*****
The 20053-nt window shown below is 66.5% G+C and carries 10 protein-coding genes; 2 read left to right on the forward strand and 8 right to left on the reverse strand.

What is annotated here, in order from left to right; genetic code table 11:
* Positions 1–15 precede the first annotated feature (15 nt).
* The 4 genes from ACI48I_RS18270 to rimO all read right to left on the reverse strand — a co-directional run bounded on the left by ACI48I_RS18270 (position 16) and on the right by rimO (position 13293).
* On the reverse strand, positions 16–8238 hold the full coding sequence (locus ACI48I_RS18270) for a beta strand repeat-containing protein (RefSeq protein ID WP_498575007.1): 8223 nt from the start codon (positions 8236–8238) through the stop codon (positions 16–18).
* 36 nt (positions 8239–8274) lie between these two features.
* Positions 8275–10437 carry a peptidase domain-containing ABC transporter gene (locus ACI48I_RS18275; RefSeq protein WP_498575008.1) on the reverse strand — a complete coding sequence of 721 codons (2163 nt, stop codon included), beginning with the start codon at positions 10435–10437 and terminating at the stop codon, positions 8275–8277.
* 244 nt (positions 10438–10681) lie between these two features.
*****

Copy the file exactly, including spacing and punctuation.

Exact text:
The 20053-nt window shown below is 66.5% G+C and carries 10 protein-coding genes; 2 read left to right on the forward strand and 8 right to left on the reverse strand.

What is annotated here, in order from left to right; genetic code table 11:
* Positions 1–15 precede the first annotated feature (15 nt).
* The 4 genes from ACI48I_RS18270 to rimO all read right to left on the reverse strand — a co-directional run bounded on the left by ACI48I_RS18270 (position 16) and on the right by rimO (position 13293).
* On the reverse strand, positions 16–8238 hold the full coding sequence (locus ACI48I_RS18270) for a beta strand repeat-containing protein (RefSeq protein ID WP_498575007.1): 8223 nt from the start codon (positions 8236–8238) through the stop codon (positions 16–18).
* 36 nt (positions 8239–8274) lie between these two features.
* Positions 8275–10437 carry a peptidase domain-containing ABC transporter gene (locus ACI48I_RS18275; RefSeq protein WP_498575008.1) on the reverse strand — a complete coding sequence of 721 codons (2163 nt, stop codon included), beginning with the start codon at positions 10435–10437 and terminating at the stop codon, positions 8275–8277.
* 244 nt (positions 10438–10681) lie between these two features.